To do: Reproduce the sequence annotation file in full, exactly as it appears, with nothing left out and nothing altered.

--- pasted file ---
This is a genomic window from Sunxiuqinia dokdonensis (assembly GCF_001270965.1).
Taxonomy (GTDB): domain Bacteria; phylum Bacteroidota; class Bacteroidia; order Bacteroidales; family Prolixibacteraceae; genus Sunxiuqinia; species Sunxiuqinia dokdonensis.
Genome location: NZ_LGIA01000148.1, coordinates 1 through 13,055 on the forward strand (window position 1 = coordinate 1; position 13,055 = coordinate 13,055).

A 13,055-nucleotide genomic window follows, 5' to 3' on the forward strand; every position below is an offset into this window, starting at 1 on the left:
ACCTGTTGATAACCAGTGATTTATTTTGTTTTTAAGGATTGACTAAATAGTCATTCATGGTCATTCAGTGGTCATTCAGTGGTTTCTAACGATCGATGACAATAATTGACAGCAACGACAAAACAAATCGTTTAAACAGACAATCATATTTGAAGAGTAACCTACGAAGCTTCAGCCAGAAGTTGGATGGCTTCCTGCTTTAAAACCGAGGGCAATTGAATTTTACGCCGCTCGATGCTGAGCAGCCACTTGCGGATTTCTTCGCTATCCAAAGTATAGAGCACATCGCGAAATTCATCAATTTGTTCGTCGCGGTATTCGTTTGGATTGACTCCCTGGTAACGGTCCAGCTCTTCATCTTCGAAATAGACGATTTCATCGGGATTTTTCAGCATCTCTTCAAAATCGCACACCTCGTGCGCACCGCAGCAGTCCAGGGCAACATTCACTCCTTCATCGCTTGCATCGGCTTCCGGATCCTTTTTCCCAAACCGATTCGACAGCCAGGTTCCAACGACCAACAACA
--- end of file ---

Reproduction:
This is a genomic window from Sunxiuqinia dokdonensis (assembly GCF_001270965.1).
Taxonomy (GTDB): domain Bacteria; phylum Bacteroidota; class Bacteroidia; order Bacteroidales; family Prolixibacteraceae; genus Sunxiuqinia; species Sunxiuqinia dokdonensis.
Genome location: NZ_LGIA01000148.1, coordinates 1 through 13,055 on the forward strand (window position 1 = coordinate 1; position 13,055 = coordinate 13,055).

A 13,055-nucleotide genomic window follows, 5' to 3' on the forward strand; every position below is an offset into this window, starting at 1 on the left:
ACCTGTTGATAACCAGTGATTTATTTTGTTTTTAAGGATTGACTAAATAGTCATTCATGGTCATTCAGTGGTCATTCAGTGGTTTCTAACGATCGATGACAATAATTGACAGCAACGACAAAACAAATCGTTTAAACAGACAATCATATTTGAAGAGTAACCTACGAAGCTTCAGCCAGAAGTTGGATGGCTTCCTGCTTTAAAACCGAGGGCAATTGAATTTTACGCCGCTCGATGCTGAGCAGCCACTTGCGGATTTCTTCGCTATCCAAAGTATAGAGCACATCGCGAAATTCATCAATTTGTTCGTCGCGGTATTCGTTTGGATTGACTCCCTGGTAACGGTCCAGCTCTTCATCTTCGAAATAGACGATTTCATCGGGATTTTTCAGCATCTCTTCAAAATCGCACACCTCGTGCGCACCGCAGCAGTCCAGGGCAACATTCACTCCTTCATCGCTTGCATCGGCTTCCGGATCCTTTTTCCCAAACCGATTCGACAGCCAGGTTCCAACGACCAACAACA